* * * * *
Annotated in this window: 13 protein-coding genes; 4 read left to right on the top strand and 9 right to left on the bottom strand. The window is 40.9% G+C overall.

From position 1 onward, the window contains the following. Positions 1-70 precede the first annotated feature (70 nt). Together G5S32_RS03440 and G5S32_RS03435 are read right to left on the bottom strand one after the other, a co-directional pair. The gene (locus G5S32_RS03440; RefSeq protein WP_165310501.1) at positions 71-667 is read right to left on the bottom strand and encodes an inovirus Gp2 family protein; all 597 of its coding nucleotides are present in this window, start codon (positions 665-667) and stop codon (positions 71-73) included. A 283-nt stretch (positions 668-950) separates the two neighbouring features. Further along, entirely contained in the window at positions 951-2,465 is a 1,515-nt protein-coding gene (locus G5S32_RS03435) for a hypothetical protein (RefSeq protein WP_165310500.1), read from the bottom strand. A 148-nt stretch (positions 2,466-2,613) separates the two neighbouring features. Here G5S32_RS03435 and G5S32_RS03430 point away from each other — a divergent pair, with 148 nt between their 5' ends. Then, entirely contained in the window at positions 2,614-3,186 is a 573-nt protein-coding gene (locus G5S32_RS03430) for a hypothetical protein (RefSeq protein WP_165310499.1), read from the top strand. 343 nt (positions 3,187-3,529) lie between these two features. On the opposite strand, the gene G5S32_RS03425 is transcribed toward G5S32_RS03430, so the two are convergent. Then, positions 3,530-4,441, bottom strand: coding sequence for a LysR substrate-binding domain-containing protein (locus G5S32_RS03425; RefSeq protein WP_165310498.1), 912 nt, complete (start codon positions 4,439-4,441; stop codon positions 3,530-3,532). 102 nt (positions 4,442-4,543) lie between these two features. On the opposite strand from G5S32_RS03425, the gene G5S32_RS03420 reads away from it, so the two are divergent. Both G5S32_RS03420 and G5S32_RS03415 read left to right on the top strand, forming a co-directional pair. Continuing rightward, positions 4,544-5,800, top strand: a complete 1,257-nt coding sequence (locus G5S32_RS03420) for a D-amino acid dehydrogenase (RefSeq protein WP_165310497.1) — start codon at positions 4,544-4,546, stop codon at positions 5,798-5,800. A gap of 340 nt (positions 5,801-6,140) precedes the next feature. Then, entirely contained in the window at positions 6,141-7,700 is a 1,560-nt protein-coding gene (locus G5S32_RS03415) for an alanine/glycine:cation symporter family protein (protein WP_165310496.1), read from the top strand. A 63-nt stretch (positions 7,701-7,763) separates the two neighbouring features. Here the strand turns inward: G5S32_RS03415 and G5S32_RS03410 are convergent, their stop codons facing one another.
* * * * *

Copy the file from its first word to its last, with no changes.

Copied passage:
Annotated in this window: 13 protein-coding genes; 4 read left to right on the top strand and 9 right to left on the bottom strand. The window is 40.9% G+C overall.

From position 1 onward, the window contains the following. Positions 1-70 precede the first annotated feature (70 nt). Together G5S32_RS03440 and G5S32_RS03435 are read right to left on the bottom strand one after the other, a co-directional pair. The gene (locus G5S32_RS03440; RefSeq protein WP_165310501.1) at positions 71-667 is read right to left on the bottom strand and encodes an inovirus Gp2 family protein; all 597 of its coding nucleotides are present in this window, start codon (positions 665-667) and stop codon (positions 71-73) included. A 283-nt stretch (positions 668-950) separates the two neighbouring features. Further along, entirely contained in the window at positions 951-2,465 is a 1,515-nt protein-coding gene (locus G5S32_RS03435) for a hypothetical protein (RefSeq protein WP_165310500.1), read from the bottom strand. A 148-nt stretch (positions 2,466-2,613) separates the two neighbouring features. Here G5S32_RS03435 and G5S32_RS03430 point away from each other — a divergent pair, with 148 nt between their 5' ends. Then, entirely contained in the window at positions 2,614-3,186 is a 573-nt protein-coding gene (locus G5S32_RS03430) for a hypothetical protein (RefSeq protein WP_165310499.1), read from the top strand. 343 nt (positions 3,187-3,529) lie between these two features. On the opposite strand, the gene G5S32_RS03425 is transcribed toward G5S32_RS03430, so the two are convergent. Then, positions 3,530-4,441, bottom strand: coding sequence for a LysR substrate-binding domain-containing protein (locus G5S32_RS03425; RefSeq protein WP_165310498.1), 912 nt, complete (start codon positions 4,439-4,441; stop codon positions 3,530-3,532). 102 nt (positions 4,442-4,543) lie between these two features. On the opposite strand from G5S32_RS03425, the gene G5S32_RS03420 reads away from it, so the two are divergent. Both G5S32_RS03420 and G5S32_RS03415 read left to right on the top strand, forming a co-directional pair. Continuing rightward, positions 4,544-5,800, top strand: a complete 1,257-nt coding sequence (locus G5S32_RS03420) for a D-amino acid dehydrogenase (RefSeq protein WP_165310497.1) — start codon at positions 4,544-4,546, stop codon at positions 5,798-5,800. A gap of 340 nt (positions 5,801-6,140) precedes the next feature. Then, entirely contained in the window at positions 6,141-7,700 is a 1,560-nt protein-coding gene (locus G5S32_RS03415) for an alanine/glycine:cation symporter family protein (protein WP_165310496.1), read from the top strand. A 63-nt stretch (positions 7,701-7,763) separates the two neighbouring features. Here the strand turns inward: G5S32_RS03415 and G5S32_RS03410 are convergent, their stop codons facing one another.